Bridgeport: 2"-4" (high uncertainty); Total snowfall: 2.8" (within range)
Hartford: 6"-12"; Total snowfall: 16.4"
Islip: 1"-3"; Total snowfall: 1.9" (within range)
New York City: 3"-6"; Total snowfall: 1.6"
Newark: 3"-6"; Total snowfall: 2.4"
Philadelphia: 3"-6" (high uncertainty); Total snowfall: Trace
Providence: 4"-8"; Total Snowfall: 5.5" (within range)
Worcester: 8"-16"; Total snowfall: 17.0"

In the wake of yesterday's snowfall, brilliant sunshine accompanied by a cold breeze prevailed. Overnight and tomorrow, a weak disturbance could touch off a few snow flurries and snow showers.

The ENSO Region 1+2 anomaly was +0.4°C and the Region 3.4 anomaly was +0.4°C for the week centered around November 27. For the past six weeks, the ENSO Region 1+2 anomaly has averaged -0.43°C and the ENSO Region 3.4 anomaly has averaged +0.62°C. These recent conditions are consistent with a weak El Niño. Nevertheless, a neutral ENSO remains the base case for Winter 2019-20.

The SOI was +9.08 today.

Today, the preliminary Arctic Oscillation (AO) figure was +3.059. That is the highest figure since March 29, 2019 when the AO was +3.149.

Daily MJO data has continued to be unavailable. Model initializations can provide a general idea of the MJO's progression and amplitude.

After a generally cold first week of December, warmer conditions will likely return. There is a chance that the second week of December could see one or more days with much above normal readings topping out in the 50s and perhaps even near 60° in the northern Mid-Atlantic region. However, the third week of the month could turn colder. There has been growing consensus toward a return of colder air on the guidance.

When it comes to New York City's 4" or greater snowstorms the PNA is more important than the AO during the first half of December. Since 1950, December 1-15 has seen 10 storms bring 4.0" or more snow to New York City. 50% occurred with an AO- or AO+. However, 80% occurred when the PNA was positive. All 6" or greater snowstorms during this timeframe occurred when the PNA was positive. The December 1-3 storm occurred with a negative PNA and Central Park received 1.3" snow. During the second half of December, larger snowstorms have occurred with a negative PNA.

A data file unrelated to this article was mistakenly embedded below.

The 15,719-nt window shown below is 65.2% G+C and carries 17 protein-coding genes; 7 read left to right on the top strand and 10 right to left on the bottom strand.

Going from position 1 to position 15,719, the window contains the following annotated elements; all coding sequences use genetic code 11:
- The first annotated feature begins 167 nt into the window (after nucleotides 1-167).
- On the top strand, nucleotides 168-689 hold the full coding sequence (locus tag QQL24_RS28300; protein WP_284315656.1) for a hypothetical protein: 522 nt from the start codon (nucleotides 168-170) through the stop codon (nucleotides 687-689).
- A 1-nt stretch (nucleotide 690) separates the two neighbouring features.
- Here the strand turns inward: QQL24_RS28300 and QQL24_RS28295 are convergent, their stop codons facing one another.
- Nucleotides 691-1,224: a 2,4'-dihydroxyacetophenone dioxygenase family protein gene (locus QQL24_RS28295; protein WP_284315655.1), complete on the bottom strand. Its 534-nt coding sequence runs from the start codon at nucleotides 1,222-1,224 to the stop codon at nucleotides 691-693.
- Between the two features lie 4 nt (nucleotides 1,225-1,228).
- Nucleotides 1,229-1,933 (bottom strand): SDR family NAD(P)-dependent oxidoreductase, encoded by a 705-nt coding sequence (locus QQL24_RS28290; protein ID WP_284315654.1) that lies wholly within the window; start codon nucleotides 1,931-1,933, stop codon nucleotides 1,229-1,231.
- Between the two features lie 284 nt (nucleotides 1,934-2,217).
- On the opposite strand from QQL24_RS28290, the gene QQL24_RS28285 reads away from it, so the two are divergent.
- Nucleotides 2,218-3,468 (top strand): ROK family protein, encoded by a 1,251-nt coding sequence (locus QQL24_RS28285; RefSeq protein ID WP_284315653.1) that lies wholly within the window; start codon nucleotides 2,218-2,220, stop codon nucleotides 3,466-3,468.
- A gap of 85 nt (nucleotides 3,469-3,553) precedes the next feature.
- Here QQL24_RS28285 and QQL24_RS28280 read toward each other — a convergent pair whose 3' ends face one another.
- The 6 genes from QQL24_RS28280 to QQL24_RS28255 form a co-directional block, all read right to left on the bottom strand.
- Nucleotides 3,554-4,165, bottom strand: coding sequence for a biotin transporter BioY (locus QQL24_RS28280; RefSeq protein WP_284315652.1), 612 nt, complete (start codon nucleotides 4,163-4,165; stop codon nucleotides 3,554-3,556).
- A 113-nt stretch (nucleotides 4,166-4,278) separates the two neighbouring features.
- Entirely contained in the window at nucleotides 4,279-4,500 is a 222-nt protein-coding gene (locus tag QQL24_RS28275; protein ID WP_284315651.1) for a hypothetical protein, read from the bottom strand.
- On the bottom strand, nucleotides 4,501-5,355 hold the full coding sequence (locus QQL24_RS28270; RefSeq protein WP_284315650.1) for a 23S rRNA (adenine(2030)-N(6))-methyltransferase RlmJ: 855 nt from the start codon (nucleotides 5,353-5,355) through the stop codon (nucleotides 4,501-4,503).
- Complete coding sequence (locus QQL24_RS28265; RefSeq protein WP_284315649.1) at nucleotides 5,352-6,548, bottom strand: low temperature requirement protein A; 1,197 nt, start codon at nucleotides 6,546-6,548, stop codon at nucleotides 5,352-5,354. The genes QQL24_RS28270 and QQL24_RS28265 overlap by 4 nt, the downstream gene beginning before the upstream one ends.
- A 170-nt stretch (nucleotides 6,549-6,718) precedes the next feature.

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I'm not that impressed going forward. 

The -EPO will deliver transient cold shots but the positive AO/NAO will cause any system to cut and torch us unless we see a very strong -EPO/+PNA pattern like 2013. 

Currently models aren't showing anything that strong. EPS wasn't very good either and models are already backing off any major arctic blast. 

The MJO is another question mark, some models show it moving into the warmer phases but there might be resistance so we'll have to see. 

Best chance at something more favorable will be 3rd week of December.

Overall the month should overall average AN on temps. 

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The next 10 days are averaging 41degs., or 2degs. AN.

35* here at 6am.      36* at 7am.    38* by 11am.

btw:     In the 1993 blizzard, the models got everything right 120 hours out, except for the 10"-20" along the southern periphery in the Deep South.       That's a decade of snow for them, in one day.

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6 hours ago, SnoSki14 said:

I'm not that impressed going forward. 

The -EPO will deliver transient cold shots but the positive AO/NAO will cause any system to cut and torch us unless we see a very strong -EPO/+PNA pattern like 2013.